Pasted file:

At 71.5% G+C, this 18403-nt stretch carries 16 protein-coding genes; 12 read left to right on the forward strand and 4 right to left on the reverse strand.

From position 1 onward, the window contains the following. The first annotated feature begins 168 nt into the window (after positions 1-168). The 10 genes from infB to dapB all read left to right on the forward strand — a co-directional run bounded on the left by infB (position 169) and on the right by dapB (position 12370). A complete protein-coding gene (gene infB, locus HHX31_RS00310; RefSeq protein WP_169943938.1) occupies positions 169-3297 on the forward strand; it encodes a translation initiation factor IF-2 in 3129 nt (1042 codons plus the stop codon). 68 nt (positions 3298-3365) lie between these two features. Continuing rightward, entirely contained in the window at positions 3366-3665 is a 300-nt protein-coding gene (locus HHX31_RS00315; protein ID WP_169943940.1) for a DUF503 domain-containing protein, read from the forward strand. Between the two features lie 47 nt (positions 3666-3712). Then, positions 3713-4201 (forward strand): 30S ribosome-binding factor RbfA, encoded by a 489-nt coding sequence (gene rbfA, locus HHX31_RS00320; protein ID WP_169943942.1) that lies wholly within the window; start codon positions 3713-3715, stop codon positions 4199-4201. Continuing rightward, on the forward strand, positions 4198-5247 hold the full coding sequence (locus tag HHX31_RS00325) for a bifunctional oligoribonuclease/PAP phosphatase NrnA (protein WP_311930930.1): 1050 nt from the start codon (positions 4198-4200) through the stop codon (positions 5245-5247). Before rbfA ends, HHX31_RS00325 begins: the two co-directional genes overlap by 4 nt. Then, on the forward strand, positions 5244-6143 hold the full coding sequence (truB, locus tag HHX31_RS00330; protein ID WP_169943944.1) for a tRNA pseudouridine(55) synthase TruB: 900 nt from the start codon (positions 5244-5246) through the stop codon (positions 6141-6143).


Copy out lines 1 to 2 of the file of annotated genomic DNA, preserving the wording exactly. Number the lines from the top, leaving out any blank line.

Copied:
At 71.5% G+C, this 18403-nt stretch carries 16 protein-coding genes; 12 read left to right on the forward strand and 4 right to left on the reverse strand.

From position 1 onward, the window contains the following. The first annotated feature begins 168 nt into the window (after positions 1-168). The 10 genes from infB to dapB all read left to right on the forward strand — a co-directional run bounded on the left by infB (position 169) and on the right by dapB (position 12370). A complete protein-coding gene (gene infB, locus HHX31_RS00310; RefSeq protein WP_169943938.1) occupies positions 169-3297 on the forward strand; it encodes a translation initiation factor IF-2 in 3129 nt (1042 codons plus the stop codon). 68 nt (positions 3298-3365) lie between these two features. Continuing rightward, entirely contained in the window at positions 3366-3665 is a 300-nt protein-coding gene (locus HHX31_RS00315; protein ID WP_169943940.1) for a DUF503 domain-containing protein, read from the forward strand. Between the two features lie 47 nt (positions 3666-3712). Then, positions 3713-4201 (forward strand): 30S ribosome-binding factor RbfA, encoded by a 489-nt coding sequence (gene rbfA, locus HHX31_RS00320; protein ID WP_169943942.1) that lies wholly within the window; start codon positions 3713-3715, stop codon positions 4199-4201. Continuing rightward, on the forward strand, positions 4198-5247 hold the full coding sequence (locus tag HHX31_RS00325) for a bifunctional oligoribonuclease/PAP phosphatase NrnA (protein WP_311930930.1): 1050 nt from the start codon (positions 4198-4200) through the stop codon (positions 5245-5247). Before rbfA ends, HHX31_RS00325 begins: the two co-directional genes overlap by 4 nt. Then, on the forward strand, positions 5244-6143 hold the full coding sequence (truB, locus tag HHX31_RS00330; protein ID WP_169943944.1) for a tRNA pseudouridine(55) synthase TruB: 900 nt from the start codon (positions 5244-5246) through the stop codon (positions 6141-6143).